Rectal Nausea and vomiting
Adult: As promethazine hydrochloride supp: 12.5-25 mg every 4-6 hours, as needed.
Rectal Allergic conditions
Adult: As promethazine hydrochloride supp: 25 mg at bedtime, or 12.5 mg before meals and at bedtime if necessary. Usual range: 6.25-12.5 mg tid. Dosage must be adjusted to the lowest effective dose to relieve symptoms.
Adult: As promethazine hydrochloride supp: 25-50 mg for night-time, pre-surgical or obstetric sedation.
Rectal Motion sickness
Adult: As promethazine hydrochloride supp: Initially, 25 mg 30-60 minutes before travelling, may be repeated 8-12 hours later as needed. Maintenance: 25 mg bid.
May be taken with or without food.
Slow IV inj: Dilute the 2.5% solution to 10 times its volume with water for inj immediately prior to use.
Promethazine hydrochloride: Incompatible with alkaline substances, aminophylline, barbiturates, benzylpenicillin salts, chloramphenicol Na succinate, chlorothiazide Na, cefotetan disodium, dimenhydrinate, furosemide, heparin Na, hydrocortisone Na succinate, methicillin Na, morphine sulfate, and nalbuphine hydrochloride.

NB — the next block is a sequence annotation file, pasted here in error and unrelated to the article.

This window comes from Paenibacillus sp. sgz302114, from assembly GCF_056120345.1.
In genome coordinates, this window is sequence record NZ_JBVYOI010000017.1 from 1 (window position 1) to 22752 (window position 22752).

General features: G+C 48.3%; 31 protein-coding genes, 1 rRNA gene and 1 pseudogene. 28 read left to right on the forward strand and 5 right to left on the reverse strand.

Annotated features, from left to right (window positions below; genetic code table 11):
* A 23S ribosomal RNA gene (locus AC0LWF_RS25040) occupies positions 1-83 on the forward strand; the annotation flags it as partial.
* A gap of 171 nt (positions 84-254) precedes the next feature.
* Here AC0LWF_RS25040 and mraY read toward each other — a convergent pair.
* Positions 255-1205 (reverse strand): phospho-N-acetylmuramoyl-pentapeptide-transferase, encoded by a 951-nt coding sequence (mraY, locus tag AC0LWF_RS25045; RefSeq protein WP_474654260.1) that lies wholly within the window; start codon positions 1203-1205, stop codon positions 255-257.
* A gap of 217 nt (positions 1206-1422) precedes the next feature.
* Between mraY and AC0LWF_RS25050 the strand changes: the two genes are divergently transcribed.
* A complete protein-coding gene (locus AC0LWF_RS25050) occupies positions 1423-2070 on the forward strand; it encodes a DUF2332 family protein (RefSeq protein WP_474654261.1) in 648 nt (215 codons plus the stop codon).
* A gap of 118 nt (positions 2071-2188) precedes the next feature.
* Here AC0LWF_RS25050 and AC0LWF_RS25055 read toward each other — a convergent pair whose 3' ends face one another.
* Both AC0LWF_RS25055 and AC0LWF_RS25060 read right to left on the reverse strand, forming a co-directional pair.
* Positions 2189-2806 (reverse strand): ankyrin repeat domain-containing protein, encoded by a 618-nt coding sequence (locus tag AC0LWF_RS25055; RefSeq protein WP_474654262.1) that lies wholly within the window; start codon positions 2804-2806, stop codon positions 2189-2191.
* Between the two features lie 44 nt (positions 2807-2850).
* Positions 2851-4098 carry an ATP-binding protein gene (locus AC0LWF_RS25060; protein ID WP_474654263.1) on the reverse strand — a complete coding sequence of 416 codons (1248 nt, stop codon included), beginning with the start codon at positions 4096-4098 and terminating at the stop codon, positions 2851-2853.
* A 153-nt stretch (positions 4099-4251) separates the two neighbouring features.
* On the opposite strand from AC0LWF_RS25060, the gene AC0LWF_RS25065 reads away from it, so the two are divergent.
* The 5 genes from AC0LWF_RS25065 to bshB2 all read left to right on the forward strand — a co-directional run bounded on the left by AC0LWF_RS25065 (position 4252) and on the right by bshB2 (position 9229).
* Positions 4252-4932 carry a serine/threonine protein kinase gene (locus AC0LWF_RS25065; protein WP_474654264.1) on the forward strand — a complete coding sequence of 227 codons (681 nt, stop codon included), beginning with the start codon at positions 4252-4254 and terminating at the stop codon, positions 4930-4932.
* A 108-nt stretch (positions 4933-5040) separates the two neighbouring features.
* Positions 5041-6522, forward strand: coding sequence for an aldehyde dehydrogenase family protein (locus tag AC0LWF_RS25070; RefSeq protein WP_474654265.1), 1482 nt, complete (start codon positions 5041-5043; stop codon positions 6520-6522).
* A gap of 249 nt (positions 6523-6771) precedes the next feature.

Coma, compromised respiratory function, at risk for respiratory failure (e.g. COPD, sleep apnoea), lower respiratory tract symptoms, including asthma, bronchiectasis, bronchitis; CNS depression of any cause. Children <2 years; children with symptoms suggestive of Reye’s syndrome or hepatic disease. SC and intra-arterial administration. Concurrent use with or within 14 days of stopping MAOI.
Patient with bone marrow depression; cerebrovascular disease, CV disease (e.g. severe coronary artery disease), narrow-angle glaucoma, hypovolaemia, decreased gastrointestinal motility, xerostomia, visual problems, bladder neck obstruction, pyloroduodenal obstruction, stenosing peptic ulcer, prostatic hypertrophy, urinary retention, Reye’s syndrome, myasthenia gravis, Parkinson’s disease; epilepsy, history of seizures, head trauma, brain damage, alcoholism. Patient subjected to heat exposure, strenuous exercise, dehydration. Avoid extravasation (IV inj). Renal and hepatic impairment. Children ≥2 years. Pregnancy and lactation.